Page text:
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Friday, 9 September 2016

Every vestal makes the moth news...

...especially when they are the subject of rather shabby treatment and neglect, such as the unfortunate individual shown below. It was caught on Tuesday night (6/9) but, by yesterday morning when it was photographed, it had sadly succumbed though all the other moths in the same refrigerated `batch` were fine and have mostly now gained their freedom after identification etc.

         Above: my second recent vestal, with a slightly darker stripe than the one caught on 26/8.

There were fair numbers (c 20 or so) of silver y`s in the trap on Tuesday, but less on Wednesday (7/9) when two dark sword grasses turned up.
                                             Above: Wednesday`s two dark sword-grasses.
Above: this Pyrausta despicata was probably wind-blown from nearby coastal grassland on Weds. It escaped as I placed it on a more appropriate background for a better photo.
Above: on Wednesday, I placed one battery-fed actinic next to some cypress trees close to the bottom of my next-door neighbours` garden and was rewarded by this cypress pug, a moth which I`ve recorded before in the same spot. I also had a cypress carpet at the same location earlier this year.
Above: I was pleased to catch this micro, which I believe is Caloptilia azaleella. I had deliberately planted some Azaleas in the hope of attracting this moth and it seems to have worked. It is quite smaller than the other Caloptilia spp.
Postscript: I`m a bit unsure now that it is azaleella - it is certainly small but its markings are n`t fool-proof. I`m keeping the specimen for now and I will update/change this paragraph in due course. See Comments section below.
Above: On Tuesday, I also left a mains-fed actinic in the garden of my late parents` house on the western outskirts of Llanelli (right next to Stradey Woods). I was again pleased to catch this moth, a brindled green, which I don`t think I`ve caught before perhaps because that I have not trapped frequently enough in `oakey` situations at the right time of the year. New Carmarthenshire moth enthusiast Jane Hand at Rhandirmwyn (where there`s an abundance of oak) has also caught a brindled green recently.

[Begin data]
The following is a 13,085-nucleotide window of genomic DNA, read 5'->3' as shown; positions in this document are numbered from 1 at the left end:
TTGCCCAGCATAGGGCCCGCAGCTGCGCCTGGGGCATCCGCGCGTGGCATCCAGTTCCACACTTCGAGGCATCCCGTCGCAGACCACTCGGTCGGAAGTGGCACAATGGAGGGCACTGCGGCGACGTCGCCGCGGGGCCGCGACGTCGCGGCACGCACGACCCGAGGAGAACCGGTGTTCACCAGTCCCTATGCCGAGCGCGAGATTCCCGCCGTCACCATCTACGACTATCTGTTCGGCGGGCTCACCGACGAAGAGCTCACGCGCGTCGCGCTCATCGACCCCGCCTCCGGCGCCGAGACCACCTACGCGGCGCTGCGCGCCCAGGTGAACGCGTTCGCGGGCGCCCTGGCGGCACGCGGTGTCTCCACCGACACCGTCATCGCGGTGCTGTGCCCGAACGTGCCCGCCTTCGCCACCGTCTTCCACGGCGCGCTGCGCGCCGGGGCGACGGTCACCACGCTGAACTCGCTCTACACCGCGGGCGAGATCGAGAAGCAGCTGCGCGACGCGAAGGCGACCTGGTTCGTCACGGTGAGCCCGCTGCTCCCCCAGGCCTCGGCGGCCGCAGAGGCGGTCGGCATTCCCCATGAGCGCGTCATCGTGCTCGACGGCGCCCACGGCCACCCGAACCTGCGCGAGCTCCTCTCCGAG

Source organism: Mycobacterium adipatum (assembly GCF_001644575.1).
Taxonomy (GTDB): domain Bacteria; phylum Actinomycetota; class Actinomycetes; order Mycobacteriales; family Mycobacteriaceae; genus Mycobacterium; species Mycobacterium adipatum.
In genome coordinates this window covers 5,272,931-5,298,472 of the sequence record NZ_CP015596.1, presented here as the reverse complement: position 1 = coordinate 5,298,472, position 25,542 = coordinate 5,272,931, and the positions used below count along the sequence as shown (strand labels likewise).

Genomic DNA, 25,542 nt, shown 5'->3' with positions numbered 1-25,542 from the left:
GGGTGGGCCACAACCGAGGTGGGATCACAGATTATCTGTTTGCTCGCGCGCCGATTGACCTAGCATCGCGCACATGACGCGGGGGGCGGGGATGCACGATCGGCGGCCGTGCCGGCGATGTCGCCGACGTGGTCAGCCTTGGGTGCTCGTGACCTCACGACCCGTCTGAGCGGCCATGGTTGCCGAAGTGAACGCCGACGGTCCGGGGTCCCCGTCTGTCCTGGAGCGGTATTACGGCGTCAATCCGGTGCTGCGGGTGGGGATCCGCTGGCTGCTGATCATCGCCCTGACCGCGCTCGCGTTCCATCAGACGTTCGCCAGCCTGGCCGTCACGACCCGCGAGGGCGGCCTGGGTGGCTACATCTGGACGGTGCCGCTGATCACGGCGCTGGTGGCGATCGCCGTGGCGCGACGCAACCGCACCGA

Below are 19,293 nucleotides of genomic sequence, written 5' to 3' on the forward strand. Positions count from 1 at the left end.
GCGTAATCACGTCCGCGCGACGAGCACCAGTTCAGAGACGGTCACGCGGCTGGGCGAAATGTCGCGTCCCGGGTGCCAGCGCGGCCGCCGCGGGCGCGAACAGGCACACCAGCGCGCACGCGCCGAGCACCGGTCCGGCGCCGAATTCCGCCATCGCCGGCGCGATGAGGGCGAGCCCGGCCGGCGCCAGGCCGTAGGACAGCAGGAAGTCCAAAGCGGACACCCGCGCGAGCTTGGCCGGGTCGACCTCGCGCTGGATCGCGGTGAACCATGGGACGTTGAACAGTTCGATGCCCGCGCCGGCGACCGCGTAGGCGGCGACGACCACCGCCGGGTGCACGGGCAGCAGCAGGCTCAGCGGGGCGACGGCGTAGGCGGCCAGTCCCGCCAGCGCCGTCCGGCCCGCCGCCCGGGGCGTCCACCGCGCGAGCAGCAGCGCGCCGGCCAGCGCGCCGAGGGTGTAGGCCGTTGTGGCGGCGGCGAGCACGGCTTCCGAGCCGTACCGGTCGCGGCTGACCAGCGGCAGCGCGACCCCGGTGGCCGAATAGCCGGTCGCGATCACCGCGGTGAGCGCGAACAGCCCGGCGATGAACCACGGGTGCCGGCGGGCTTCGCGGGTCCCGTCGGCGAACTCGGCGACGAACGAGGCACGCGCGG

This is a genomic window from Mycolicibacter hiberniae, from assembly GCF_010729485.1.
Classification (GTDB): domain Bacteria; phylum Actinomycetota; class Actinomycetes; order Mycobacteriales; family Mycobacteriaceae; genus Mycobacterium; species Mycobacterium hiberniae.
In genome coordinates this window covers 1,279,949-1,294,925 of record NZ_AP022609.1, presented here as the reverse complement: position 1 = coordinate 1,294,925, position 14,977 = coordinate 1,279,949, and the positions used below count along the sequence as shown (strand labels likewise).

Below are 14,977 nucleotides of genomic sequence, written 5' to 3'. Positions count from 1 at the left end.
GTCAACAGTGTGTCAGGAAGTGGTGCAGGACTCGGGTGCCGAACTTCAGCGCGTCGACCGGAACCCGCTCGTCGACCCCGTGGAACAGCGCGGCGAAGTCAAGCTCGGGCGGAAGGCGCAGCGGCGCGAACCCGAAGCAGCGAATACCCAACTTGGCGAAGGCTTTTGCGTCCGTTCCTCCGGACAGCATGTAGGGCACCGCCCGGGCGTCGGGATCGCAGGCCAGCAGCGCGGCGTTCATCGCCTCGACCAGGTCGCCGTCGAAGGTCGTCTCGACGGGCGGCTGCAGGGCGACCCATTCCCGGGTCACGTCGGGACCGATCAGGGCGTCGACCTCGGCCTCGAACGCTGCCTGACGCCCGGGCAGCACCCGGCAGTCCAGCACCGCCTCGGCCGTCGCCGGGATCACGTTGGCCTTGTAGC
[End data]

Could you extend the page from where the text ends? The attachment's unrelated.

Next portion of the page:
Above: I also caught this wainscot at the latter site. I thought on immediate inspection that it might be a smoky wainscot but it did n`t `look right`. Checking of the hind wings suggests that it is a common wainscot (not particularly common in Carms) with pure-white hind wings.

I`ve still got some other moths to check from Tuesday and Wednesday nights but the sprinkling of `good` moths among the hordes of large yellow underwings demonstrates that there`s still plenty of (moth) life left in the 2016 season.
For those of you who have noticed, apologies for the play on `empty vessels...` in the title!


  1. It seems very late but I'm pretty sure that's a faded shore wainscot

  2. And the Caloptilia doesn't look right for azaleella as you suspect. Looks like robustella/alchimiella.

  3. Thanks George re the wainscot. I (incorrectly) dismissed shore wainscot early on due to the date; likewise the book said an earlier flight period for robustella/alchemiella...very misleading. I`d noticed that the Caloptilia did n`t fit azaleella marking-wise on my second inspection (hence my comments of doubt in the main text) though it is small (perhaps later ones are?).
    I`ve just checked the flight period for shore wainscot and it is said to occur rarely in October`s an odd season - I had a beautiful carpet on Tues (supposed to fly until `early Aug`!). Shore is a better record for the wainscot though!
    Madly, I trapped in the heavy rain last night (Fri) but nothing of note.